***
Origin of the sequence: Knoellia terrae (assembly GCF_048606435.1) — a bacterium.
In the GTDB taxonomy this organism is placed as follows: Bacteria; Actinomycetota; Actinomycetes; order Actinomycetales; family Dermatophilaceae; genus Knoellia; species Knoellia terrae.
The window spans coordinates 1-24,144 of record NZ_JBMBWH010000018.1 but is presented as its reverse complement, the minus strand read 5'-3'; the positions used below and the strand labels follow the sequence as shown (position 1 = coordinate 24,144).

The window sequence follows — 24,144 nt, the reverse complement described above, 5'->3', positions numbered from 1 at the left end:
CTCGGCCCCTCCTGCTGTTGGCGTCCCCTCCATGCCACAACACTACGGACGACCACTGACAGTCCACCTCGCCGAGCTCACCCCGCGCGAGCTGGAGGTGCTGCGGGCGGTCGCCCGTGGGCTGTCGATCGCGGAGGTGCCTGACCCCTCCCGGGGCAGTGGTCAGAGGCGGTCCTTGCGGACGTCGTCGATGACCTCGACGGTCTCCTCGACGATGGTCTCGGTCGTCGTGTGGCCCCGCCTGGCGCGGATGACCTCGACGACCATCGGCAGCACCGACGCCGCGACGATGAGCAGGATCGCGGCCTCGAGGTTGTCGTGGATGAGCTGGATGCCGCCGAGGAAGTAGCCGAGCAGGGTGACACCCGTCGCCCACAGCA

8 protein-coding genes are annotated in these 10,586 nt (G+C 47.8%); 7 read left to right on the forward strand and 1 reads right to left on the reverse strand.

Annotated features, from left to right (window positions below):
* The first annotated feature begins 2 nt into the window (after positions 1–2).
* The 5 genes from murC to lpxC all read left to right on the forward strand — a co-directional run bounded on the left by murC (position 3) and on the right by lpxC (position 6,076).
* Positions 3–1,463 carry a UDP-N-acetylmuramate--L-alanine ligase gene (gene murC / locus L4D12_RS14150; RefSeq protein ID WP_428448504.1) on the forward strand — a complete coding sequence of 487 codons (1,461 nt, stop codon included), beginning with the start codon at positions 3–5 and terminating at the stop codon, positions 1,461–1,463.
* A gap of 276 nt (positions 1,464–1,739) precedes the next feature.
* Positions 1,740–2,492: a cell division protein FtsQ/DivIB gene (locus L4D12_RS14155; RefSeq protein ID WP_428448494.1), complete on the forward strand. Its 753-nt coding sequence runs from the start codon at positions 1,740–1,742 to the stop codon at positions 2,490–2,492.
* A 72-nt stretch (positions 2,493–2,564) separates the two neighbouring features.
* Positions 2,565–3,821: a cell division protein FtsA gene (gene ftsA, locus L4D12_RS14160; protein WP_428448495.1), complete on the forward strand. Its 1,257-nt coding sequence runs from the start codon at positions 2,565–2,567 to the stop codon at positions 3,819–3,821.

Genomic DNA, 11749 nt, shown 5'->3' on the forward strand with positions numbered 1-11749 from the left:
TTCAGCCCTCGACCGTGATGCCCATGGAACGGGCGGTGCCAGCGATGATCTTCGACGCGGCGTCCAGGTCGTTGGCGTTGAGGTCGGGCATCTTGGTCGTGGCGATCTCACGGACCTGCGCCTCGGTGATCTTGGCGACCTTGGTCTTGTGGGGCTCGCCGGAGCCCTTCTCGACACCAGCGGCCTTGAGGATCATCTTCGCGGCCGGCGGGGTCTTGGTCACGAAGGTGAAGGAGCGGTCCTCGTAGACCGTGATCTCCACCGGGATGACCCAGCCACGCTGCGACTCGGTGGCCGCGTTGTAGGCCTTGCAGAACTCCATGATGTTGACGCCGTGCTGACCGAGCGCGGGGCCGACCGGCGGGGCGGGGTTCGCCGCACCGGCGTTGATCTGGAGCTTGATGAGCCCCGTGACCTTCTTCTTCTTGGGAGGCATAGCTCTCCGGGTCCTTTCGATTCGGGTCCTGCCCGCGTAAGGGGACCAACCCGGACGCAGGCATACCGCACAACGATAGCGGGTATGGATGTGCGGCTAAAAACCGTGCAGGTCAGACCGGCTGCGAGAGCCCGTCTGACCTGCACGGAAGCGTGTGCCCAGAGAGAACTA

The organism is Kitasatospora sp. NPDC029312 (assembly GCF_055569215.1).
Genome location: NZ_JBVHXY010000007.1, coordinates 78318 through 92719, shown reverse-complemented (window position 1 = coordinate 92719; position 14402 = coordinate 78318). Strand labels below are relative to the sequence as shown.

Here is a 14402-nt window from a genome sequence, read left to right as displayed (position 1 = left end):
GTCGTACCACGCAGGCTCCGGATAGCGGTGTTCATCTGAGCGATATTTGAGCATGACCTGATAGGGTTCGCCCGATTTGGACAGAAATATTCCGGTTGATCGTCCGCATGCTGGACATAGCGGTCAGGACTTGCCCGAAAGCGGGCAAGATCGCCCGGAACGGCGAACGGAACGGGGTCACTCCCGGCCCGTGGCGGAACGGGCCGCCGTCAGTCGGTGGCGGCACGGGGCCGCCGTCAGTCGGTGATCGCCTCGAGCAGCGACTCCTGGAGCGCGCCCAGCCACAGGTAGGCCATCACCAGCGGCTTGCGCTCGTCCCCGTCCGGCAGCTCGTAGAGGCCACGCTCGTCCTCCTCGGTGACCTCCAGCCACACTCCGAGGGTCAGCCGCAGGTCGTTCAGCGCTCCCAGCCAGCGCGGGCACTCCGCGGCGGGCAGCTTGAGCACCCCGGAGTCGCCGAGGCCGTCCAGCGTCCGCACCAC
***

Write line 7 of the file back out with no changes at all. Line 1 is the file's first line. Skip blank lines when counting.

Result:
Annotated features, from left to right (window positions below):